At the beginning of the 24th Conference of the Parties to the United Nations Framework Convention on Climate Change in Katowice, German Environment Minister Svenja Schulze and German Development Minister Gerd Müller announced that Germany would double its pledge for the Green Climate Fund, committing new funding of 1.5 billion euros. With this pledge, the German government supports the implementation of the Paris Agreement and global cooperation in the effort to tackle climate change.
Development Minister Müller said, "Climate action is vital to the survival of humankind. Katowice must become a turning point. We must implement the targets of the Paris Agreement systematically and on a binding basis, and make additional investments in international climate action. The countries that are hardest hit by the consequences of climate change are the poorest countries – which have the lowest emissions. 100 million people in coastal areas and in regions affected by drought are already at risk of losing their livelihoods through heat and rising sea levels. Germany is leading the way. We are doubling our contribution to the Green Climate Fund and launching the Development and Climate Alliance, an initiative to encourage addi¬tional private investment in climate projects in developing countries and emerging economies."
Environment Minister Schulze said, "At the climate negotiations, we are advocating for a more binding approach, more courage and more solidarity in climate action. Here at Katowice, we want to adopt a binding rulebook for the implementation of the Paris Agreement. At the end, everybody should know exactly what they have to do so that we can jointly take action against climate change. We also need the courage and the confidence that it takes to constantly improve our joint efforts. And we need solidarity between rich and poor countries. We will not leave the developing countries to fend for themselves as they try to deal with climate change mitigation and adaptation. Through our contribution to the Green Climate Fund, we are sending a strong signal that we are standing together. This is well-invested money, because it will help to foster climate-friendly solutions worldwide. We will encourage other industrialised countries to make similar pledges, and we will seek to get emerging economies to join the effort."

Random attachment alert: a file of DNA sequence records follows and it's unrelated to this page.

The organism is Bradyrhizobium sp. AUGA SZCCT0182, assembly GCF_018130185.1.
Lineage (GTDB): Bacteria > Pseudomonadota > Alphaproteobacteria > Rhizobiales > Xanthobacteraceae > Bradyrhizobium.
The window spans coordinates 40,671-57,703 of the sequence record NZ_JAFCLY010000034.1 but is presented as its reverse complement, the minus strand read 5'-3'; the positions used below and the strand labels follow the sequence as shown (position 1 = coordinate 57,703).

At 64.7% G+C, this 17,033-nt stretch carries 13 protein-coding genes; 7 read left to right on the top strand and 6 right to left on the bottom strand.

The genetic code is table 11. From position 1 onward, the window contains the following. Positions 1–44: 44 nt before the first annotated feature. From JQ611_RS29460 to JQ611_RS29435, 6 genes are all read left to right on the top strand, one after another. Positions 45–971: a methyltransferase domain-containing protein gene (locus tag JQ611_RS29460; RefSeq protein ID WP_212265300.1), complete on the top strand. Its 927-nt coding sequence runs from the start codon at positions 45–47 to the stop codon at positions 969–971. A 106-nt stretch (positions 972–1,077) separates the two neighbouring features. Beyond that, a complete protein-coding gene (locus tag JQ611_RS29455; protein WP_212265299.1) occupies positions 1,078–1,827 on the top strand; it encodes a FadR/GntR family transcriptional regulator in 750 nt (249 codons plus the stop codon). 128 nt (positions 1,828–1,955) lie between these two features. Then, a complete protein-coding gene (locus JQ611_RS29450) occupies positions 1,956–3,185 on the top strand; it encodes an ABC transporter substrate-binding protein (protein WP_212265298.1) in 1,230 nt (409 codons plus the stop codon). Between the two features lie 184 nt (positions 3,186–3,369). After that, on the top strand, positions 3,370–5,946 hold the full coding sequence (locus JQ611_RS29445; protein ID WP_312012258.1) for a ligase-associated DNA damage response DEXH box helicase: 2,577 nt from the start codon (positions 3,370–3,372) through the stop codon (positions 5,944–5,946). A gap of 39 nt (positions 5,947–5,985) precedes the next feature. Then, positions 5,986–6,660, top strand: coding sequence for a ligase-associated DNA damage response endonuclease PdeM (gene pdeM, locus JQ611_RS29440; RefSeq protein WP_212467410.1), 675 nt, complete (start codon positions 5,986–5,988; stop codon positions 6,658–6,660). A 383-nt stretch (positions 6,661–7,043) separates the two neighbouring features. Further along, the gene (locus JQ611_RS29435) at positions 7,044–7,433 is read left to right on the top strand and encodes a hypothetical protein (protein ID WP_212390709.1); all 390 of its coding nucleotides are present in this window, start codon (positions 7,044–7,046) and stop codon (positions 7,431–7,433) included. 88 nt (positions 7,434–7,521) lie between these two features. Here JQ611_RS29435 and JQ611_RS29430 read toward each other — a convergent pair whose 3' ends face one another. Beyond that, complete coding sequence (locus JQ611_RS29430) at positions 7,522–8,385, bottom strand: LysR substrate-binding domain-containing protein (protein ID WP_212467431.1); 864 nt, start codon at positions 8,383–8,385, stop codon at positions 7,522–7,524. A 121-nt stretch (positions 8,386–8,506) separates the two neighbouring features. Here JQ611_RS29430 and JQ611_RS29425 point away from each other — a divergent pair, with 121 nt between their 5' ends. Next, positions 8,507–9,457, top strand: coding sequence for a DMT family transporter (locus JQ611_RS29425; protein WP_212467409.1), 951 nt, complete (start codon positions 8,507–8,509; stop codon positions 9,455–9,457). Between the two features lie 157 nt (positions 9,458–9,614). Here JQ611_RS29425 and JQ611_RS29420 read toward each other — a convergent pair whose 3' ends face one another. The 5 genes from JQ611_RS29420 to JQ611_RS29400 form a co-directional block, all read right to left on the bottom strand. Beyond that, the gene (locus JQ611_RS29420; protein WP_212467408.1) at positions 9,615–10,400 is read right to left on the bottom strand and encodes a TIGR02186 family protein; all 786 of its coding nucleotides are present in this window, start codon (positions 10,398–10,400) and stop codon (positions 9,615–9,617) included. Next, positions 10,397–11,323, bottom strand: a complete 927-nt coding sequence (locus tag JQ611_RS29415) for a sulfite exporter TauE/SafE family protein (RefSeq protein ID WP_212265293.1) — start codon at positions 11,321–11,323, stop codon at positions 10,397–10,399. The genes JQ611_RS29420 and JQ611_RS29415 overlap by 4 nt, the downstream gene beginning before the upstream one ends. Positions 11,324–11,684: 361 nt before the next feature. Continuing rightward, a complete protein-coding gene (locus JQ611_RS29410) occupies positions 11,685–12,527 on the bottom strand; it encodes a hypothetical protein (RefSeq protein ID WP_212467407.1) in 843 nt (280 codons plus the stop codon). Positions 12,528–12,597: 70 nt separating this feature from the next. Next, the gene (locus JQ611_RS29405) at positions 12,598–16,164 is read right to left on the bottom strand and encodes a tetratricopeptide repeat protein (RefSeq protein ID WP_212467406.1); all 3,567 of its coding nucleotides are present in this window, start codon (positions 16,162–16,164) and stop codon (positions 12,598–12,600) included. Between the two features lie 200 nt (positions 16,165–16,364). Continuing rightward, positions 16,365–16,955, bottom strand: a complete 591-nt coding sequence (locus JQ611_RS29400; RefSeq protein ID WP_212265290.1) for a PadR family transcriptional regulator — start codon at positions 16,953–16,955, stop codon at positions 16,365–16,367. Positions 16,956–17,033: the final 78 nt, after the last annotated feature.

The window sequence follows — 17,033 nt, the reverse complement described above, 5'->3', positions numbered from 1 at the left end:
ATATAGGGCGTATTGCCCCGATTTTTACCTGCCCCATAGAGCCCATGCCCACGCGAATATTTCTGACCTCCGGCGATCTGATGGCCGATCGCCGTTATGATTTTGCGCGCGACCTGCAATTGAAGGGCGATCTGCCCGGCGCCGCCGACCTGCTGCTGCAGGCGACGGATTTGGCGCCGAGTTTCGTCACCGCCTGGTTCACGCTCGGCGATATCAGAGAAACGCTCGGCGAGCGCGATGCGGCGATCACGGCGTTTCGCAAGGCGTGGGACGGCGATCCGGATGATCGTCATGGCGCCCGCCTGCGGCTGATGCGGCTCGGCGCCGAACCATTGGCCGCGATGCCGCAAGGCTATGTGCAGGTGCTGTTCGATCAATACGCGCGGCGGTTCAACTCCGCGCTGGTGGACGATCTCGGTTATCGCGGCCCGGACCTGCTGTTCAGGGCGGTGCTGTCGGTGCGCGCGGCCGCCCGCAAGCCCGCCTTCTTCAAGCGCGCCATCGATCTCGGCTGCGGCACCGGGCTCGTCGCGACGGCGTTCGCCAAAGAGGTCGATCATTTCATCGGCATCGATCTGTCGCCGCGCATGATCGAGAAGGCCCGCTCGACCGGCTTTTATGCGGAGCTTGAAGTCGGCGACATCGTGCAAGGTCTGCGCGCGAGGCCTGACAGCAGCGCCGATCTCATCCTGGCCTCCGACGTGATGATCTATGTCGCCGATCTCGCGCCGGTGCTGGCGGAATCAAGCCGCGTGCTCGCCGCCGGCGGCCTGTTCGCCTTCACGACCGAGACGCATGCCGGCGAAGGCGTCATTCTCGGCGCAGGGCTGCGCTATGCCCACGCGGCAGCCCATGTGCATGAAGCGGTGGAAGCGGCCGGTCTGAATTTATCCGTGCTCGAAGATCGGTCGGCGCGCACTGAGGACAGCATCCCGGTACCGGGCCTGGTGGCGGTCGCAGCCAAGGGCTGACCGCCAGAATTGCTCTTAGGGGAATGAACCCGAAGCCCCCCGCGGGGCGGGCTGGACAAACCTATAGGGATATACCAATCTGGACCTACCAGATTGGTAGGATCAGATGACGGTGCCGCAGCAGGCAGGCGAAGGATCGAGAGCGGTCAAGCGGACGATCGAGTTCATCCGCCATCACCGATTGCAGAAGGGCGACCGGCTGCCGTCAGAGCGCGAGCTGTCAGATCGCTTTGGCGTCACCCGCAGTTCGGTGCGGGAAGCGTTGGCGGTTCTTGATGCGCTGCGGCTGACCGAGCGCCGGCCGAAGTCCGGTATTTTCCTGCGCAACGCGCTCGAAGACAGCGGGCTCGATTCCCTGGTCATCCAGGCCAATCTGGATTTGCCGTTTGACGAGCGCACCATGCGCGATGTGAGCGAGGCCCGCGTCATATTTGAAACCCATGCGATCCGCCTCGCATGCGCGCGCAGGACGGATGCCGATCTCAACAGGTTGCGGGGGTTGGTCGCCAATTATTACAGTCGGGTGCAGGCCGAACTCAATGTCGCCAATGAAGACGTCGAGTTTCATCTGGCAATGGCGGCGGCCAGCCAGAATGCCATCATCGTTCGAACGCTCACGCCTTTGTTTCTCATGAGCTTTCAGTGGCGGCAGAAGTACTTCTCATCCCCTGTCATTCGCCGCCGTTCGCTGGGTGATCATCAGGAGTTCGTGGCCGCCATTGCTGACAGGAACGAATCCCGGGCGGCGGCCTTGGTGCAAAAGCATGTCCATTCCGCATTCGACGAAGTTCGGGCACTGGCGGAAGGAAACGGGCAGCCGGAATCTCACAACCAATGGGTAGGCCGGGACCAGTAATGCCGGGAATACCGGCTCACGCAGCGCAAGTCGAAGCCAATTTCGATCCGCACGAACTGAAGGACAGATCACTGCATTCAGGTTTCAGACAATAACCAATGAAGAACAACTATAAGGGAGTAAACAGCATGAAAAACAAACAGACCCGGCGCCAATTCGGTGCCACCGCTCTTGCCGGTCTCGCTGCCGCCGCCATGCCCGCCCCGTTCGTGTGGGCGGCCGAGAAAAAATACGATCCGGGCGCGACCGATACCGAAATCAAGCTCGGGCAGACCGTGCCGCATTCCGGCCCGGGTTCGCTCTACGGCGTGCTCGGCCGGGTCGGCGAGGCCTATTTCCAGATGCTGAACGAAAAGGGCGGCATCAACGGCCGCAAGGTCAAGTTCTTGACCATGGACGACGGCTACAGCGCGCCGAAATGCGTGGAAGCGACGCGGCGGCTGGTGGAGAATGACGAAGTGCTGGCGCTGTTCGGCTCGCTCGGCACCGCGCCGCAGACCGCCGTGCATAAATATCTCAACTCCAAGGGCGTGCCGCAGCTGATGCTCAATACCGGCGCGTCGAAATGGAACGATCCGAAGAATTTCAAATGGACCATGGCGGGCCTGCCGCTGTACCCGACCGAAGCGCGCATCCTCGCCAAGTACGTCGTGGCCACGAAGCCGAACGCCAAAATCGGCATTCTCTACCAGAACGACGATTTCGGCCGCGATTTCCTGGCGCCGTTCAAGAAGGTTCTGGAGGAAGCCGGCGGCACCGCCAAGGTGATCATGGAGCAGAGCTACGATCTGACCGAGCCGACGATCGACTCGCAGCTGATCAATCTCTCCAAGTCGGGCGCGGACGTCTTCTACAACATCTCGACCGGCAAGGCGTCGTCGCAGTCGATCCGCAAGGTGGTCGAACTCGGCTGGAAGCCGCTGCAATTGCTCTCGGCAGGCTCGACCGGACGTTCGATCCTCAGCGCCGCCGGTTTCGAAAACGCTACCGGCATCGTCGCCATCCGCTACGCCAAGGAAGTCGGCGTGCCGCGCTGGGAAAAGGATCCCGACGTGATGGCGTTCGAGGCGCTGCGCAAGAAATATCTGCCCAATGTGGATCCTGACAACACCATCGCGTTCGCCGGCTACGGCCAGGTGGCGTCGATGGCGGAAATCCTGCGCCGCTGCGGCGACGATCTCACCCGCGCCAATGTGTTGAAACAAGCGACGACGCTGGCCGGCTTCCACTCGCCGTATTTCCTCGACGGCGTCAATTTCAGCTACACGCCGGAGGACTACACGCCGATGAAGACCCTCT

The Fund has 7.3 billion US dollars at its disposal. It is already supporting 93 projects. Numerous further project proposals have been submitted, but due to scarce funding, commitments for new projects will no longer be possible from the middle of 2019.
That is why a decision was taken recently to replenish the Green Climate Fund. At the Fund's initial capitalisation in 2014, Germany was one of the biggest donors, providing 750 million euros. For the replenishment round, Germany is the first country to announce a specific amount.
The Green Climate Fund supports mitigation and adaptation activities in developing countries and emerging economies, such as the large-scale development of renewable energy, the implementation of climate-friendly mobility concepts, new flood protection structures in Bangladesh, and the development of early warning systems for severe weather events. Special attention is being given to support for the least developed countries (LDCs), small island developing states, and African countries.
The mandate of the Green Climate Fund is to support transformational projects that have a broad impact and make systems more climate-friendly. The German government expects the Fund to deliver on this goal even more systematically in the future.
The Green Climate Fund is one element in the system of international climate finance. Last year, the German government provided a total of 3.65 billion euros for international climate change mitigation and adaptation. Some 84 per cent of this funding comes from the budget of the Development Ministry and some 15 per cent, from the Environment Ministry.